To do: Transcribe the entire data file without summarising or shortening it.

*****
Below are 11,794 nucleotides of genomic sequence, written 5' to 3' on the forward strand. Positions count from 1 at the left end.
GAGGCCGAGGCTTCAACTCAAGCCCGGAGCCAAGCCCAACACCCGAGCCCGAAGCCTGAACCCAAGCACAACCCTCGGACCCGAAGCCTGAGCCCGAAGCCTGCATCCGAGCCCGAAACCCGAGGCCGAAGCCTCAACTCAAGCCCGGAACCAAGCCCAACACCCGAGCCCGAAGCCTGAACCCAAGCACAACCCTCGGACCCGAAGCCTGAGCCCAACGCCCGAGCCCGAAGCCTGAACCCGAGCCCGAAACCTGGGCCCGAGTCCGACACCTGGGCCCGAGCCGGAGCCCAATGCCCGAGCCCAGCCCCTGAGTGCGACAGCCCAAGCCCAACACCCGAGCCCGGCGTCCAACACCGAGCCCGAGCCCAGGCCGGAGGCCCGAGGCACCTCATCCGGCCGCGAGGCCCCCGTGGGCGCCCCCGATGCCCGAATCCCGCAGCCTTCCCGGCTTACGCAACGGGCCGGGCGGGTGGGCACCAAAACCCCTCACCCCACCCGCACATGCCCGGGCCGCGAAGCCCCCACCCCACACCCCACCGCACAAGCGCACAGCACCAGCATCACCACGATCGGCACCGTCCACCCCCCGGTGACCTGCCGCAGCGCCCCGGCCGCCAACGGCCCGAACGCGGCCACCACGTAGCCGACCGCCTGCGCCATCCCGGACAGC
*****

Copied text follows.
Below are 11,794 nucleotides of genomic sequence, written 5' to 3' on the forward strand. Positions count from 1 at the left end.
GAGGCCGAGGCTTCAACTCAAGCCCGGAGCCAAGCCCAACACCCGAGCCCGAAGCCTGAACCCAAGCACAACCCTCGGACCCGAAGCCTGAGCCCGAAGCCTGCATCCGAGCCCGAAACCCGAGGCCGAAGCCTCAACTCAAGCCCGGAACCAAGCCCAACACCCGAGCCCGAAGCCTGAACCCAAGCACAACCCTCGGACCCGAAGCCTGAGCCCAACGCCCGAGCCCGAAGCCTGAACCCGAGCCCGAAACCTGGGCCCGAGTCCGACACCTGGGCCCGAGCCGGAGCCCAATGCCCGAGCCCAGCCCCTGAGTGCGACAGCCCAAGCCCAACACCCGAGCCCGGCGTCCAACACCGAGCCCGAGCCCAGGCCGGAGGCCCGAGGCACCTCATCCGGCCGCGAGGCCCCCGTGGGCGCCCCCGATGCCCGAATCCCGCAGCCTTCCCGGCTTACGCAACGGGCCGGGCGGGTGGGCACCAAAACCCCTCACCCCACCCGCACATGCCCGGGCCGCGAAGCCCCCACCCCACACCCCACCGCACAAGCGCACAGCACCAGCATCACCACGATCGGCACCGTCCACCCCCCGGTGACCTGCCGCAGCGCCCCGGCCGCCAACGGCCCGAACGCGGCCACCACGTAGCCGACCGCCTGCGCCATCCCGGACAGC